The board canceled their meeting where we’d finally have a chance to appeal our rejected side-yard garden in person and postponed it until mid June, so the office suggested sending the board a written appeal in the meantime. We still haven’t heard back from the board regarding this (2 weeks ago at this point), which I feel is pretty rude of them to not even follow up when they canceled our appeal on us. I’m pretty fed up with them at this point, so we decided to just go ahead and build a smaller garden in the least shady area in the backyard since we technically got some sort of approval for this location.
The tomato plants given to us by my parents are getting huge (almost 3′ tall!) so we’re not sure those and everything else we have will fit in this garden, which is only 3.5’x7.5′.
We have those 3 tomatoes, 6 more tomatoes I grew from seed, then 4 eggplants, 6 peppers, 2 cucumbers, 4 spaghetti squash (that just sprouted this weekend, as if we need more!), 1 cabbage, and some herbs (mint and rosemary).
We decided to build the garden near the deck, so we can add some trellises that will connect with the deck so our cucumbers can vine there. We also built the garden vertically up the hill, which was probably a little more work and will require more soil to fill the higher raised bed at the bottom of the garden, but doing it this way we felt would give the plants the most sun with how it falls on our back yard.
First, we went to Lowe’s for a lumber run:
Here’s Nik staking it out:
We decided to do the 4 corner posts as 2×2″ posts, which would support the thin netting we bought (if I don’t call it fencing, maybe the HOA can’t complain about it). Nik used the jigsaw to make an angled spike which made it easier to sledge hammer these into the ground about 1 foot:
We checked the levelness approximately 1,000 times for good measure. I guess we’re smart enough to know that if it’s not level at this point, it’ll never come together.
After about 2 hours of work we had 6 stakes in the ground in a near-perfect rectangle.
The next step was to figure out how to attach the 6″ boards, which became a little tricky with the slope. We figure out that we’d have about 6″ of board above ground at the high end, which equated out to about 3 6″ boards above ground at the low end. We also trenched out the dirt so we could set some boards under the ground, to help hold the soil in the bed, and also to (hopefully) deter any digging critters.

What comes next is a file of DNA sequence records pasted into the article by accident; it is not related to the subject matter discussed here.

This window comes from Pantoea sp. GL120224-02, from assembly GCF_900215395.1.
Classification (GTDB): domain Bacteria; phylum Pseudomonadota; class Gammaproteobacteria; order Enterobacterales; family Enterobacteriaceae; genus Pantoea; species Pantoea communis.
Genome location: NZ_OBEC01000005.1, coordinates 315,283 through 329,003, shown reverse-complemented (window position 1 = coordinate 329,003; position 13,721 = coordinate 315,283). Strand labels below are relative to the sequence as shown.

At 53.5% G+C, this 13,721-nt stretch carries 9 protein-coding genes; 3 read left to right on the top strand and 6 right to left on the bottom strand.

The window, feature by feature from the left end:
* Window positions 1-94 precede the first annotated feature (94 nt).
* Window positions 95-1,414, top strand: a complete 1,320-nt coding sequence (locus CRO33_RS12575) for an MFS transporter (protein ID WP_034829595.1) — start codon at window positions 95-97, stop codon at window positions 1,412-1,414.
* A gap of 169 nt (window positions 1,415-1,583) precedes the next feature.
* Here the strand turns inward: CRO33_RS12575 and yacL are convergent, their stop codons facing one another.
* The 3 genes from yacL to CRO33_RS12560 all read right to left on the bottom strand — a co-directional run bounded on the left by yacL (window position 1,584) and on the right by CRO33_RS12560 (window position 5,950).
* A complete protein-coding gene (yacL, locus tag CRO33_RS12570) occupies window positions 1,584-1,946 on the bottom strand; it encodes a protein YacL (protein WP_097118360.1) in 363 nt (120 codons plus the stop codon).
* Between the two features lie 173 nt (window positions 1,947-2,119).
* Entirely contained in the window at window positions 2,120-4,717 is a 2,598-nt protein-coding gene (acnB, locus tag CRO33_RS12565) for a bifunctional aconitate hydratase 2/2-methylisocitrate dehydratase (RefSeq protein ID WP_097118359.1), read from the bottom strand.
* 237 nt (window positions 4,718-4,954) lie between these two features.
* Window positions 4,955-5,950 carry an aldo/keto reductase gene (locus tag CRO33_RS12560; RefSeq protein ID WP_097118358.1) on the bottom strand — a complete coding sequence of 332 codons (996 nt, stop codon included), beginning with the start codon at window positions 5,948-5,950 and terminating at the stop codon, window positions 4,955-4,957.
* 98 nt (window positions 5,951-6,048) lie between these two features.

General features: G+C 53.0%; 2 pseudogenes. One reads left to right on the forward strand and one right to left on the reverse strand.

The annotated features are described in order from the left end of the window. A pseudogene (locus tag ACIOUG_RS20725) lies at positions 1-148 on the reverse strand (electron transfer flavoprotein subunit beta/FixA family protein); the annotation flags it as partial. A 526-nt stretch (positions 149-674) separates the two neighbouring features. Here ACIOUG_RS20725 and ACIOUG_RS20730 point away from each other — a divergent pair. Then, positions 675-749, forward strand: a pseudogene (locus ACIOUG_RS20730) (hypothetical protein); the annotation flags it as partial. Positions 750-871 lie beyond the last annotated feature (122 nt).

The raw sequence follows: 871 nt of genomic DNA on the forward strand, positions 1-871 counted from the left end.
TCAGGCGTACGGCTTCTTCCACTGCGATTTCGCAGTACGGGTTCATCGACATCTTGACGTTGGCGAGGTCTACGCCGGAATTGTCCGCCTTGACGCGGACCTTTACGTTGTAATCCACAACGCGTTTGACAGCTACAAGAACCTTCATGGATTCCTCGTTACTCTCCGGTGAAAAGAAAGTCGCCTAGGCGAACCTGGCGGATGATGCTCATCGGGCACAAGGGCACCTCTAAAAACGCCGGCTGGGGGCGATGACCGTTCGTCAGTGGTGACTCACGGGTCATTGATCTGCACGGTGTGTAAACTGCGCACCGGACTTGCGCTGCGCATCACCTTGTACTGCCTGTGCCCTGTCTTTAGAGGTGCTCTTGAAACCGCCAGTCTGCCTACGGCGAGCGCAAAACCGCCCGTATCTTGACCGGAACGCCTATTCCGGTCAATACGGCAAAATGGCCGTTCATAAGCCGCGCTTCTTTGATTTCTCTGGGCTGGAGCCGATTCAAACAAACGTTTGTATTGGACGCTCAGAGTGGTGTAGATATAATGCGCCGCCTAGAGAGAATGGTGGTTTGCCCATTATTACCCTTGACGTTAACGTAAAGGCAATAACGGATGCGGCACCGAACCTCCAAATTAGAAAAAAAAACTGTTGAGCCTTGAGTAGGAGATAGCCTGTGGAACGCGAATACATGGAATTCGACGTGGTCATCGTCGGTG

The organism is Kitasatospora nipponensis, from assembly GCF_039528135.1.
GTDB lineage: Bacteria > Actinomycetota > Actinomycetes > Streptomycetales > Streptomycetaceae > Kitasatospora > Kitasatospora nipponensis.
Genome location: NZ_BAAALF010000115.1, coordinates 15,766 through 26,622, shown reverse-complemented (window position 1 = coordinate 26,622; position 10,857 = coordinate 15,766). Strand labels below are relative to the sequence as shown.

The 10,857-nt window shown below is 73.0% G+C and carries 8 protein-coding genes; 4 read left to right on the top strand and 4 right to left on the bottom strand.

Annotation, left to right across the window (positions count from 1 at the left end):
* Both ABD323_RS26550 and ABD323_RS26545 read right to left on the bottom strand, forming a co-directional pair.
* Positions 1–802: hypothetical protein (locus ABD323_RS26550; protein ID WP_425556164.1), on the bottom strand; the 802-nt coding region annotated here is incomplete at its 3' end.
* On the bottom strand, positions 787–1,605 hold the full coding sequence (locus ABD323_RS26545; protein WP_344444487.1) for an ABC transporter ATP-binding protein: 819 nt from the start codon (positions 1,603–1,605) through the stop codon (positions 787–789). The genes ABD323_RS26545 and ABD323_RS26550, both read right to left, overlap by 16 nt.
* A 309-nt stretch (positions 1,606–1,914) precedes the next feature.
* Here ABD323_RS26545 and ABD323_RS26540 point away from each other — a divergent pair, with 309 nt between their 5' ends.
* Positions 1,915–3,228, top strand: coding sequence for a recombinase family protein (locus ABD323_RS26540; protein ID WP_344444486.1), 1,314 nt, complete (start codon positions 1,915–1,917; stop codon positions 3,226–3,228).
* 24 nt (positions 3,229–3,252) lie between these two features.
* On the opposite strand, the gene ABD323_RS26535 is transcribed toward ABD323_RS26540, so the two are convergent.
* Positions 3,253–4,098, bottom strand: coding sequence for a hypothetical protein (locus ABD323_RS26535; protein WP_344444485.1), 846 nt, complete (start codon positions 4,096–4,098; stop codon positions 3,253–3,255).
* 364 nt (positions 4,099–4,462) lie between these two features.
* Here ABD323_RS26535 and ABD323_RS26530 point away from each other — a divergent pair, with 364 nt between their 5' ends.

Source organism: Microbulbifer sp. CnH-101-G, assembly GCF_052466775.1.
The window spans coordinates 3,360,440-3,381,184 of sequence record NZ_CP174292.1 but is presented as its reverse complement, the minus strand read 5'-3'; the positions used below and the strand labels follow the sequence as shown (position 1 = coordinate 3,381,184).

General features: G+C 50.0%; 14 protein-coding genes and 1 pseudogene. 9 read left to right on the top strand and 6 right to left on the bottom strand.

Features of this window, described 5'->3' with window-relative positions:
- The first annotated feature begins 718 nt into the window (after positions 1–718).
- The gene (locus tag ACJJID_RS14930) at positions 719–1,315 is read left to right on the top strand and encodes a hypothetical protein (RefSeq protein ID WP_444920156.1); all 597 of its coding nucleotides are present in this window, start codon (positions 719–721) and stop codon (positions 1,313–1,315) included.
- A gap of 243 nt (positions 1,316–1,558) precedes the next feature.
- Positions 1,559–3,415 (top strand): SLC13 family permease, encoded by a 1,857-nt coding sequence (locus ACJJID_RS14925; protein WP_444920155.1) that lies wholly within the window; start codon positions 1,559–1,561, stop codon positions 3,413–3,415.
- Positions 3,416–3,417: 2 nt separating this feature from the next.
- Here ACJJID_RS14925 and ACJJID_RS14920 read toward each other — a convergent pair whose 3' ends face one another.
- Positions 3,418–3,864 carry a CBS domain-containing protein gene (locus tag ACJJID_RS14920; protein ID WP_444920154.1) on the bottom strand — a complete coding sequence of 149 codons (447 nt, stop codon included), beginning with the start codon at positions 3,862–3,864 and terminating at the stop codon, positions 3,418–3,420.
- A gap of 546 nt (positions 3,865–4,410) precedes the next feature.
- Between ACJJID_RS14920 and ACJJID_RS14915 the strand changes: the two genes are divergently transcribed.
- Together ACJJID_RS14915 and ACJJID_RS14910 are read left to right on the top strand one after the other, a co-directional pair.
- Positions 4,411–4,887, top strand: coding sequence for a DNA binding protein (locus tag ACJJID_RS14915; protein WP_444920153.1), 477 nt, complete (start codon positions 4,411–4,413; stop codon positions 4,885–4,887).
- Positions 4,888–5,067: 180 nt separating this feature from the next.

While trenching the edges, we uncovered a HUGE boulder under the soil. We’ll have to find somewhere to put this prize.
We worked our way around each side of the garden like this, and you can see how we did a stair pattern up the side to deal with the slope.
A couple more hours later, and the frame was complete!
We used decking screws to just bolt each board to the corner pieces, and it feels very secure. We also chose to use pressure treated boards – a few years back these weren’t considered safe to use in a garden because they treated them with arsenic, but after some research we’ve found that they don’t use the same dangerous chemicals anymore and they’re considered pretty safe for vegetable gardens. The other option was cedar boards, but a quick comparison of price revealed that cedar was 6x more expensive than these boards…so pressure treated it was. The boards ended up costing us about $36 (we bought 9 6″ x 1.25″ x 8′ boards) and the 6 2″ x 2″ x 8′ posts were about $24. So about $60, not too bad.
Here’s some more pictures (you can click on them to make them bigger). You’ll also notice the boulder sitting nearby:
The inside is still a work in progress. We got some garden liner fabric from friends to protect dirt from coming out the cracks.
Nik also started tilling the clay so we can mix in some good garden soil with it. We brought home 6 2-cubic foot bags of soil and 2 50-pound bags of black kow manure to fill it with, which ended up being pretty pricey (about $55) and we probably need a few more bags still, but we didn’t want Nik’s car to break down hauling more than that. We also got some tall stakes for the tomatoes, and we still need to fashion some sort of trellis for the cucumbers.
I think we’ll wrap this up this week and get our plants in the ground soon!